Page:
speedynurse, ADN, RN, EMT-P

Specializes in ER, Pre-Op, PACU.

You have already resigned so that is done. Most people are not considered “do not hire” unless they just didn’t give proper notice. For now- I wouldn’t worry about getting in the unit that you prefer or desire. Right now, you need to get job experience during a time where the economy is fairly lousy and even nursing jobs are few and far between. Once you get some experience, then start looking for the job you prefer.

Katie82, RN

Specializes in Med Surg, Tele, PH, CM. Has 39 years experience.

Why in the world do new grads think they are ready for the ICU, ER or L&D right out of nursing school? I blame the hospitals for this.

NICU Guy, BSN, RN

Specializes in NICU. Has 6 years experience.

9 minutes ago, Katie82 said:

Why in the world do new grads think they are ready for the ICU, ER or L&D right out of nursing school? I blame the hospitals for this.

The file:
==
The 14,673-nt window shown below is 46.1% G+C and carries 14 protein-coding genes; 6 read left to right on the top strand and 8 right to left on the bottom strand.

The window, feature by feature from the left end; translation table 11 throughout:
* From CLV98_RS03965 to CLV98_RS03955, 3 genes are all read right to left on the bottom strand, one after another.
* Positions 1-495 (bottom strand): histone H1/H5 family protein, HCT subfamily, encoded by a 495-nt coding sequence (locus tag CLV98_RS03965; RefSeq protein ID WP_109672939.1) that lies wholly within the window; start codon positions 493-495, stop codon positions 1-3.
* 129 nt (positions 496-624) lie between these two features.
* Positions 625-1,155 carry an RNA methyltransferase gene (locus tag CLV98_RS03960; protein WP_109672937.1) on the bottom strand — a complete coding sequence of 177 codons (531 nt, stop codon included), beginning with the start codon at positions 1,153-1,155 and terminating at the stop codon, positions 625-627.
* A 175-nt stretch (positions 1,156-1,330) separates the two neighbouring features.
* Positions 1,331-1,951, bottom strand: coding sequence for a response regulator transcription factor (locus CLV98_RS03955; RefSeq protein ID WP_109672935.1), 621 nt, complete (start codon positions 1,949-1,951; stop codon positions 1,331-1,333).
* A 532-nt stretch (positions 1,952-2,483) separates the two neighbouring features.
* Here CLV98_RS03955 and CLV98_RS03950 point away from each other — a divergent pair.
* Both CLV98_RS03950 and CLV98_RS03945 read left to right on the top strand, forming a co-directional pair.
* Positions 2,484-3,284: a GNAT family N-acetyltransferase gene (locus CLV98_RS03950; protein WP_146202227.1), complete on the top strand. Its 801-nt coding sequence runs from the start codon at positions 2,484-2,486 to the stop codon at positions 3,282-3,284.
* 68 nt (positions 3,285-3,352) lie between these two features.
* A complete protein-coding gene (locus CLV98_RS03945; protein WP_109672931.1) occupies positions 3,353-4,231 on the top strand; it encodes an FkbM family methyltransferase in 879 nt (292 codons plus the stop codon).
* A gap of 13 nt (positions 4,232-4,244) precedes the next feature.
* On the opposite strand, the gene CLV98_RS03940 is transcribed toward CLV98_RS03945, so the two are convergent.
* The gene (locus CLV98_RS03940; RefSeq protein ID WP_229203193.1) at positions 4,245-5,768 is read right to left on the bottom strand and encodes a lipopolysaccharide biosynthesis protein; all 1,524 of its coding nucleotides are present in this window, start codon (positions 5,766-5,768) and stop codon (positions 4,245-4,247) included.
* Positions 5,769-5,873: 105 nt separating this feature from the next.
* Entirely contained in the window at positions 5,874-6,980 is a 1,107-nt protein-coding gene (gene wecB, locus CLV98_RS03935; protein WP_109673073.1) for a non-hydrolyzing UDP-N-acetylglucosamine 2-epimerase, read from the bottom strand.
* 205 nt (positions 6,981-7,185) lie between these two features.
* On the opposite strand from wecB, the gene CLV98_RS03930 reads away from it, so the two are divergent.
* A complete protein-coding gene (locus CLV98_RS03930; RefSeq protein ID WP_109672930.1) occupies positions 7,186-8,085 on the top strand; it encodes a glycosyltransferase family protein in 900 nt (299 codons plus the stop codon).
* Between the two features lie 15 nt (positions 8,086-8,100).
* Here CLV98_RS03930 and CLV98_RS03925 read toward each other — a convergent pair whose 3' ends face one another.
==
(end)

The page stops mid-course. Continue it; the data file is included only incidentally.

She didn't say she couldn't handle the job, it was the commute that she couldn't tolerate.

I started as a new grad in a large (103 bed) Level IV NICU. Nearly all of our new hires are semi-trained new grads. They are either former NICU Capstone students or Summer Externs (paid one-on-one preceptorship).

Emergent, RN

Specializes in ER. Has 28 years experience.

I think level 1 Trauma Centers are quite overrated as being the hot shot place where a new grad, or anyone else, should have on their resume. It may sound prestigious to name drop, but the reality is that there is a lot going on in any Hospital.

I'm currently working at a level 5 ER, and I have never seen as much action, since it's a critical access Hospital that is remote.

Been there,done that, ASN, RN

Has 33 years experience.

Your chances of being blacklisted are up the the manager. If you feel decent vibes from the split you may be okay. You could ask the manager right now, so you know what is in store.